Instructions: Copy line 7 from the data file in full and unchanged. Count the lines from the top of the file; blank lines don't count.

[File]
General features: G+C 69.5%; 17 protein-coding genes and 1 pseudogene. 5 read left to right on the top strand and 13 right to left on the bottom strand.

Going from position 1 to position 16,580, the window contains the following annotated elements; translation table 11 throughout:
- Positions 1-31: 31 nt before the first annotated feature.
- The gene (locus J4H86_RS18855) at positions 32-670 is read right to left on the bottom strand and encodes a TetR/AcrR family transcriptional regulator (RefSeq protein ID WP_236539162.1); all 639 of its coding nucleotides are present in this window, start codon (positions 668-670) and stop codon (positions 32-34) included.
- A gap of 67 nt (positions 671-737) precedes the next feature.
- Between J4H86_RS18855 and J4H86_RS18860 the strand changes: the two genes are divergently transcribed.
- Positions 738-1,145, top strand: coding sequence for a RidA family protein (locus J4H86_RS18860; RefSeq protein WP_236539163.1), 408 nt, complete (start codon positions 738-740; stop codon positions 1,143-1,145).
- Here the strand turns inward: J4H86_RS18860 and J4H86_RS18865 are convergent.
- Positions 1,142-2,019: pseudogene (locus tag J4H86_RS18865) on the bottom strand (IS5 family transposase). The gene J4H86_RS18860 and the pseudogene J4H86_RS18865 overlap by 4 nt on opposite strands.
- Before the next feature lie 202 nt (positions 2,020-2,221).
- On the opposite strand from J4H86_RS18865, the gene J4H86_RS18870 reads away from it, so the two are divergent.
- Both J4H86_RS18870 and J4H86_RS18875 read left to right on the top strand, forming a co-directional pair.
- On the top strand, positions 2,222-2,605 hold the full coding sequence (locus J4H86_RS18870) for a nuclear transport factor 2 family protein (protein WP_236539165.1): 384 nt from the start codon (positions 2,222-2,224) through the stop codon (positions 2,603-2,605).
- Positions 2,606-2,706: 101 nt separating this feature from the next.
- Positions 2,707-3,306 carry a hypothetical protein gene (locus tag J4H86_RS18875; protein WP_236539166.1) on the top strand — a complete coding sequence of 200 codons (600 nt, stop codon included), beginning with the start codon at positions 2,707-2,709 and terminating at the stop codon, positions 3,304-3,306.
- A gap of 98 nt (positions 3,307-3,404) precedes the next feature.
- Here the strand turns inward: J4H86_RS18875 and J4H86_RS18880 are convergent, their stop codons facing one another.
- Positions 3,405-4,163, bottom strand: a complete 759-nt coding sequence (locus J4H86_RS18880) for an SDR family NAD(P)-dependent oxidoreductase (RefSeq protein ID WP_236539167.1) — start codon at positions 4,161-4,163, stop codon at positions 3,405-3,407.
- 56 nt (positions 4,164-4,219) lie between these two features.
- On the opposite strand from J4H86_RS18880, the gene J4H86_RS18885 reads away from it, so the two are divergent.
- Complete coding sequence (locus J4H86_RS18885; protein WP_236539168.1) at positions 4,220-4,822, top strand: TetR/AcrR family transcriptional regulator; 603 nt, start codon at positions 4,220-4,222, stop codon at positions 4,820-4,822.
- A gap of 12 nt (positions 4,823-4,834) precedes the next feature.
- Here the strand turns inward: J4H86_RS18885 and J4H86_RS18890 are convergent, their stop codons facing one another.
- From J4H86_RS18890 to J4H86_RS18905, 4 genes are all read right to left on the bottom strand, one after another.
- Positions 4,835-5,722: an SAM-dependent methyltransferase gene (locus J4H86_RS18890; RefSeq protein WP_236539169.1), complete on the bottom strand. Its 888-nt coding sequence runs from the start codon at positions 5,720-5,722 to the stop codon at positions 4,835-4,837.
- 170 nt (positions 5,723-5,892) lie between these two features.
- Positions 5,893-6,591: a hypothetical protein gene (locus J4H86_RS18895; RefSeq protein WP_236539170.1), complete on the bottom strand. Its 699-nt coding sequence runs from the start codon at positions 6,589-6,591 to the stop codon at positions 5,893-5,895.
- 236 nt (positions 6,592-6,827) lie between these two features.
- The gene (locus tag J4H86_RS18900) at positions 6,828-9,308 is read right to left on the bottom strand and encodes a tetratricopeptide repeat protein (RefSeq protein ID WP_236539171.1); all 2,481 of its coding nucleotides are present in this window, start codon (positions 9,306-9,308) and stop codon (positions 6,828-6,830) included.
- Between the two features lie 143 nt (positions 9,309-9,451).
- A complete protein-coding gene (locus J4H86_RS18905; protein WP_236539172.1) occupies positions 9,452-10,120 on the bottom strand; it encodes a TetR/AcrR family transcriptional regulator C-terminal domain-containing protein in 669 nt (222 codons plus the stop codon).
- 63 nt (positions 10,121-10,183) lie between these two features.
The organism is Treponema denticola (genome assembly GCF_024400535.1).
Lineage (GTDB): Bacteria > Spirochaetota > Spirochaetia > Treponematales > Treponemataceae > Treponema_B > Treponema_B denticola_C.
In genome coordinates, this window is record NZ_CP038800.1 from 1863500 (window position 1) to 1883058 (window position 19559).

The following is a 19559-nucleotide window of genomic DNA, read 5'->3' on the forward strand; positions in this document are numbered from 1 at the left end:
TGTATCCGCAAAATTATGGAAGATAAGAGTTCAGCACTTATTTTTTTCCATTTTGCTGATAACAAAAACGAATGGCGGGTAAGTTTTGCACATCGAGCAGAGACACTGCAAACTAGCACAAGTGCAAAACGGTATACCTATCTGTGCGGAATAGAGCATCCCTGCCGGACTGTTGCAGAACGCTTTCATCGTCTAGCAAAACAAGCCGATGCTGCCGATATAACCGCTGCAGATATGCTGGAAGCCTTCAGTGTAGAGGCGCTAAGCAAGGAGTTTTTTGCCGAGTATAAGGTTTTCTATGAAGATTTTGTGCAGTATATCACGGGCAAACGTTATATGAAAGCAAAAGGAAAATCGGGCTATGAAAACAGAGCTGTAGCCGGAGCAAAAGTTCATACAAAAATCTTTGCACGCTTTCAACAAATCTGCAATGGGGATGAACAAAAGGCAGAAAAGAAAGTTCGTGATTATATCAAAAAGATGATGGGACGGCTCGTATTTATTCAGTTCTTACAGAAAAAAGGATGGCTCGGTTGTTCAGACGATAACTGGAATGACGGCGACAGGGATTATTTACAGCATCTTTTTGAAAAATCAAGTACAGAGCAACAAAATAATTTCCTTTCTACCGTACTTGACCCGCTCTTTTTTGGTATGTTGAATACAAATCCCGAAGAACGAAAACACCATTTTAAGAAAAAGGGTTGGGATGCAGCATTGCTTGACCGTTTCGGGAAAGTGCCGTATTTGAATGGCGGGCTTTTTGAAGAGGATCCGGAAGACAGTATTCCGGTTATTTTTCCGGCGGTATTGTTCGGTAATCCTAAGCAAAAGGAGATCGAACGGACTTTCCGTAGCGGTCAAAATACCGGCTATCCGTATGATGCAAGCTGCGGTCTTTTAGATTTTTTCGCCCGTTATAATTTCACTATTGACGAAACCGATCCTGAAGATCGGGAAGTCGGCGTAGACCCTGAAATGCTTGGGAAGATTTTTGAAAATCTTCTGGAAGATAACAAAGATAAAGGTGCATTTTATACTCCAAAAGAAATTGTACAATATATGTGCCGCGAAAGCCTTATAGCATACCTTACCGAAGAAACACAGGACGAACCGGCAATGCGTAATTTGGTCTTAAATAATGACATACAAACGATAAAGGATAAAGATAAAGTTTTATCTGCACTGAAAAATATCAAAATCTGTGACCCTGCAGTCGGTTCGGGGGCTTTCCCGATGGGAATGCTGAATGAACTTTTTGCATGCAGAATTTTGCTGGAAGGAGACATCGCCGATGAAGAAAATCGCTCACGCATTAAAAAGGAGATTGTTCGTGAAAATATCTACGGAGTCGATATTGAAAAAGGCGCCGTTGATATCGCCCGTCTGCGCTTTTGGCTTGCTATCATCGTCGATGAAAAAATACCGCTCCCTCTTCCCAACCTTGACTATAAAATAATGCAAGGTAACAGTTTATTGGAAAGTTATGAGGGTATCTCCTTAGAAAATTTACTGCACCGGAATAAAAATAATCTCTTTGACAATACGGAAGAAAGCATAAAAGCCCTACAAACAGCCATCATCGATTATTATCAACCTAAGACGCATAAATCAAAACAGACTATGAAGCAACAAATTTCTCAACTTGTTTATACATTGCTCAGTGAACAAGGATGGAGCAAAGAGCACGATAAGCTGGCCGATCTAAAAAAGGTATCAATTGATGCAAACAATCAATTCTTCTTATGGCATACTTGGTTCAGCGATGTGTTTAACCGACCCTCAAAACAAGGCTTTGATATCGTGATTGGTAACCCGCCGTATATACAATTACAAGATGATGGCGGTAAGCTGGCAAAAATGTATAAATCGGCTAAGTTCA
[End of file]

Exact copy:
- Positions 738-1,145, top strand: coding sequence for a RidA family protein (locus J4H86_RS18860; RefSeq protein WP_236539163.1), 408 nt, complete (start codon positions 738-740; stop codon positions 1,143-1,145).